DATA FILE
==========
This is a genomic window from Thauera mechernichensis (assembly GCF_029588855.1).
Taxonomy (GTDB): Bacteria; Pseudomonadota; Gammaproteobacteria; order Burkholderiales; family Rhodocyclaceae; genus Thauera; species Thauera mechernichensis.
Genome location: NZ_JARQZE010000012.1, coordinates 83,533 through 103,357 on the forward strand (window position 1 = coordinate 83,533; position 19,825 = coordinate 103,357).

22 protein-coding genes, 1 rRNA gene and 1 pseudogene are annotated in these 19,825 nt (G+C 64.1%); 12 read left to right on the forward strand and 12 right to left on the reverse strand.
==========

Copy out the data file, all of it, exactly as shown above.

This is a genomic window from Thauera mechernichensis (assembly GCF_029588855.1).
Taxonomy (GTDB): Bacteria; Pseudomonadota; Gammaproteobacteria; order Burkholderiales; family Rhodocyclaceae; genus Thauera; species Thauera mechernichensis.
Genome location: NZ_JARQZE010000012.1, coordinates 83,533 through 103,357 on the forward strand (window position 1 = coordinate 83,533; position 19,825 = coordinate 103,357).

22 protein-coding genes, 1 rRNA gene and 1 pseudogene are annotated in these 19,825 nt (G+C 64.1%); 12 read left to right on the forward strand and 12 right to left on the reverse strand.